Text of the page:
For armies who were assigned the overtaking of others, Qin soldiers were only mobilized when both halves of tiger-shaped tallies (one held by the ruler and the other by the commanding general) were brought together.
Mark Lewis, Professor of Chinese Culture at Stanford University says that all social rank and status depended entirely on the killing of enemies. King Zheng, now Emperor over all of physical China, had conquered all his rivals in 11 years. His army used stealth, crossbows, arrows, halberds, swords and armor.
Incompetence was also a crime and fostered the idea that perfection is achieved through fear. The slave workers under Qin had to tell on others and stupidity or ineptitude was met with maiming, torture and executions.
Something more was needed for Emperor Huang: an afterlife and an army of vast proportions to protect him.
Treat Death like Birth
Emperor Huang believed that in death that “you can take it all with you” and your spirit soul lives on. That is why today Qin Shi Huang is famous for his tomb—that great mound reaching to the sky. In addition, he had over 700,000 workers constructing his mausoleum and its surroundings throughout his reign. A tremendous terra cotta army of 8,000 infantry soldiers, cavalry, horses and chariots that he believed would protect him in the afterlife, were created on the backs of slave labor and the deaths of thousands of peasants.
Dr. Victor Mair, a professor of Asian and Middle Eastern Studies at the University of Pennsylvania, explains that the ancient Chinese had a very strong belief in the afterlife.
“When you die, that’s not the end of you,” says Dr. Mair. “The army was meant to protect [Emperor Qin] in death, down in the underworld. That’s why there were such incredible efforts to be realistic.” The more lifelike the soldiers looked, Mair says, the more effective they would be in guarding the Emperor against his enemies in the afterlife.
During the excavation of the pits, archeologists have found some 40,000 bronze weapons, including battle-axes, crossbows, arrowheads and spears. These weapons represent the feats of great artisans as the metallurgy—properties of metals and refining them together—are advanced and the crossbow technology extremely sophisticated, accurate and lethal. Not to mention, but these 2,000-year-old weapons remain well preserved with chrome plating and based on a composite of bronze.
By the time of the First Emperor, it was widely believed that there were men who had freed themselves from mortality and would live forever. Hard to understand, but these were commonly held and complex ancient beliefs.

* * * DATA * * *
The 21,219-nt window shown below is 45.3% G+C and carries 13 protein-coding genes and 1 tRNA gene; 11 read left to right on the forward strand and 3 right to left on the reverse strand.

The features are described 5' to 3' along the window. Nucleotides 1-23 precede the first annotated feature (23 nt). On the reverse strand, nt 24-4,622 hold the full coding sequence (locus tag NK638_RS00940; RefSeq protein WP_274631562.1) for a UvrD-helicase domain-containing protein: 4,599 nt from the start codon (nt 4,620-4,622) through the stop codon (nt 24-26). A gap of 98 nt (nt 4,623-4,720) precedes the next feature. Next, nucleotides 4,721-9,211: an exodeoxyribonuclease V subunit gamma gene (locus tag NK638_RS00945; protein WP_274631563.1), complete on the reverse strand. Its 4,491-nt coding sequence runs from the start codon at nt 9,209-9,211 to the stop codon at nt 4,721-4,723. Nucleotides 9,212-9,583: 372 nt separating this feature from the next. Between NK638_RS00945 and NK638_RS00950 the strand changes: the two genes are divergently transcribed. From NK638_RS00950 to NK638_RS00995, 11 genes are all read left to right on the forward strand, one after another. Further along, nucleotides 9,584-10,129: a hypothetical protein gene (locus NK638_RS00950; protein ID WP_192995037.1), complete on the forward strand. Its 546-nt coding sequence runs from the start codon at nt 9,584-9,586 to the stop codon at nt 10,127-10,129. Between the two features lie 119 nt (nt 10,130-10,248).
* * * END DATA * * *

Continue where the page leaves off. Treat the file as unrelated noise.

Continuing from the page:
The emperor’s “living tomb” would hold favorite objects, even ancestors, animals, artifacts—bells, spears, lamps, seals, pots, carts—and anything that would confer longevity. Even childless women from his court were buried there. The tomb area is surrounded by 81 satellite pits, each one representing a government department and identified by a seal. The entire region is as big as 10,000 football fields!
Today the clay warriors have been under re-establishment since their discovery and they are the subject of many archeological discussions; and held inside a complex are carefully restored artifacts you can visit today.
Interesting facts about the Terra Cotta Warriors
- They weigh approximately 200 kilos (over 400 lbs.) and are life-sized
- Scientists have compared their ears to determine individuality
- Their faces are different as well as their hair style, facial hair, and expressions
- The generals are taller than the rank-and-file soldiers are
- They were brightly painted
- The body is a mixture of clay and white quartz and baked at temperatures between 1,500 to 1,800-degrees Fahrenheit (816 to 982° Celsius)
- They are arranged in battle formation
- After analyzing the soil, scientists believe small replicas of rivers of mercury were dug into the tomb floor
- Gold and gems are set into the chariots
To protect Qin Shi Huang’s tomb from grave robbers and looters, mechanical crossbows were set up to shoot arrows at the perpetrators. The men who positioned the crossbows were buried with the emperor to keep the secret of their placement.
Currently, the emperor’s burial mound remains untouched. Scientists fear delicate art and historical relics could be damaged using current archaeological methods. One day we will see the treasures.
- Capek, Michael. Emperor’s Qin’s Terra Cotta Army: Unearthing Ancient Worlds. Minneapolis, Twenty-First Century Books, 2008. Book.
- Dean, Arlan. Terra-cotta Soldiers: army of stone. New York: Scholastic, Children’s Press, 2005. Book.
- Man, John. The Terra Cotta Army: China’s First Emperor and the Birth of a Nation. Cambridge, MA: Perseus Books: Da Capo Press, 2008. Book.
- Emperor’s Ghost Army, @2014 Lion Television, PBS Corporation for Public Broadcasting. Nova 6293. DVD.
- “Terracotta warriors museum” by Charlie - Own work. Licensed under CC BY-SA 4.0 via Commons